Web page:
Photos by Jane Winstead
Saturday, March 22, 2014
Friday, March 21, 2014
Tuesday, March 4, 2014
Sunday, March 2, 2014
|Kay Yennie and her daughters: From left, Mary Jo Cillian, Kay Yennie, Lois Turnwald, and Niki Smith. All attended the CCW luncheon.|
These remarks were prepared for the presentation of the Handmaiden of the Lord Award to CCW member Kay Yennie, who joined the parish in 1969.
Mary Kay Yennie was born in February 2, 1932 to John and Otillia Kearney in Galveston, Texas. She grew up in Galveston and Eagle Lake, Texas. She had no siblings. Her father was a railroad man and her mother was a newspaper editor, so it is no wonder she was destined to travel and tell all the news.
As a child, she seemed headed for stardom as a featured dancer in the mold of Shirley Temple, or a world-class majorette, complete with twirly baton. She was raised as a good Catholic girl who rarely got in trouble (except for the time she and her friends were caught by Sister Mary Agnes smoking in the Girls Room).
She graduated from Dominican High School and went on to study education at the University of Texas in Austin. While she was a student, she met a handsome young Air Force cadet, Eugene Verne Yennie, at a beach party in Galveston one fine summer evening. She almost didn’t go to the beach party but her mother bought her a new outfit so, of course, she went to show it off.
She was smitten. and she and Gene became inseparable for the rest of his training at Ellington Air Force Base. He was shipped off to the war in Korea, but he called her from Tokyo a short time later to propose. Her answer was YES! YES! YES! and they were married July 5, 1952, while he was on leave.
They were stationed at a tiny air field near Great Falls, Montana, where their beautiful and talented daughter Niki was born. Then, they were stationed at Travis Air Force Base in California, where handsome and clever son John and beautiful and talented daughter Lois were born. After a few years in California, word came that the family was to be stationed in England but first there was a brief stop in Galveston, where their beautiful and talented daughter Mary Jo was born.
Then, equipped with a newborn and three toddlers, Kay set off for England by herself. Gene was already there, or so she thought. Turned out Gene met her at Grand Central Station in New York City to accompany the family to London. Whew!
Life in England was elegant. Kay regularly visited Buckingham Palace, where she had tea with the Queen. Well, she DID visit Buckingham Palace once, as a tourist. (And, through connections, got a special behind-the-scenes tour). Never heard that story? Ask Kay, she’ll tell you.
While in England, Kay and Gene visited all the fabulous capitals of Europe. When, at last, they bid a fond farewell to jolly old England, they returned to California for a brief time. There followed a series of assignments that culminated at MacDill Air Force Base in Tampa. The family moved to St. Petersburg and that’s when Kay first came to the little Spanish-style mission church on Snell Isle that was St. Raphael. The year was 1969.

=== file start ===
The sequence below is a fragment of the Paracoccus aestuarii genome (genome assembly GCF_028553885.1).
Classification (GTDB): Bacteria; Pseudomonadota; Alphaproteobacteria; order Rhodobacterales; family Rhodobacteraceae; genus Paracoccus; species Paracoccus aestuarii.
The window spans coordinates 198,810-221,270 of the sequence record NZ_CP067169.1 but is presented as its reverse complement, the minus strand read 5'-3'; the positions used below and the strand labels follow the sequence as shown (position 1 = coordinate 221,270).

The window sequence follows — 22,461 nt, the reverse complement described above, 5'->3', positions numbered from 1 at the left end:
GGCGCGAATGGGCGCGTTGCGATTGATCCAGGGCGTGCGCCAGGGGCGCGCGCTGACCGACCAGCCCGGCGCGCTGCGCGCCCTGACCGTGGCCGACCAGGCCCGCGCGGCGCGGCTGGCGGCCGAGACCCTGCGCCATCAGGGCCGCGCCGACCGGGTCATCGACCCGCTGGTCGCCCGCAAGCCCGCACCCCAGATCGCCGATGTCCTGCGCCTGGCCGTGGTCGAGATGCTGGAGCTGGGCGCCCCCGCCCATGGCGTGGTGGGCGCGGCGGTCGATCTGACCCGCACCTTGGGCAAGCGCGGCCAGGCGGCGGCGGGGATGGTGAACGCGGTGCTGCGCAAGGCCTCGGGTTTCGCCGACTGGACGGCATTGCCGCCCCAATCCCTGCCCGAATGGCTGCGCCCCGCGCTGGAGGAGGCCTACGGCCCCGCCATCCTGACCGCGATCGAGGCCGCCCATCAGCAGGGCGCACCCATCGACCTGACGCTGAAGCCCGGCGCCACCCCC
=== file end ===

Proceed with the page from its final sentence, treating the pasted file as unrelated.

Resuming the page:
In those days, St. Raphael was pretty quiet. In fact, they used to roll up the sidewalks after Sunday Mass, at least as Kay remembers it. Activities during the week were rare but Kay loved her little church with the blue ceiling and bright red altar piece. It was a cozy place and Kay felt right at home.
But the life of an Air Force family is all about moving, and it wasn’t long that Kay and Gene would be moving to Panama for a brief stay. After that, the Pentagon called and the family was off to Washington D.C. But Gene was coming up on three decades in the Air Force and it was time for a change. One cold winter evening, Gene had had enough of the snow and ice of the nation’s capitol, and of service in the Air Force. He asked Kay where she would like to retire. She didn’t hesitate. “St. Raphael,” she exclaimed.
Kay and Gene returned to St. Raphael (and, incidentally, St. Petersburg) in 1978. By then, the parish had grown considerably and there were many church activities. Kay became immersed in St. Raphael parish life. She joined the Women’s Guild. She was on Altar Care. She cooked for the first Christ Renews His Parish women’s group and participated in the second one. She taught CCD. She volunteered at the school. There was practically nothing Kay wasn’t involved in. And this went on for 30-plus years before she cut back a little bit.
When the new church was built, Kay organized the Holy Hoovers, a group of volunteers who spruced up the church every Saturday for about seven years.
Even today, at the age of 82, Mary Kay Yennie still models in CCW fashion shows and participates in other CCW activities. She attends daily Mass, which is only a short walk from her condo overlooking the St. Raphael parking lot. She has a front-row seat at 9:30 Mass on Sundays and rarely misses coffee and donuts afterward.
Kay and Gene, both only children, had three beautiful and talented daughters and one handsome and clever son. They now have ten grandchildren, and thirty great-grandchildren.
As a child, Mary Kay Yennie seemed destined to travel the world and tell all the news. She and Gene are frequently on the go visiting their widely scattered family. Kay has also been to the Hawaiian Islands, the Caribbean, Costa Rica, Mexico, England, all over Europe — and Rome twice to see the Pope.
And she’s still telling all the news.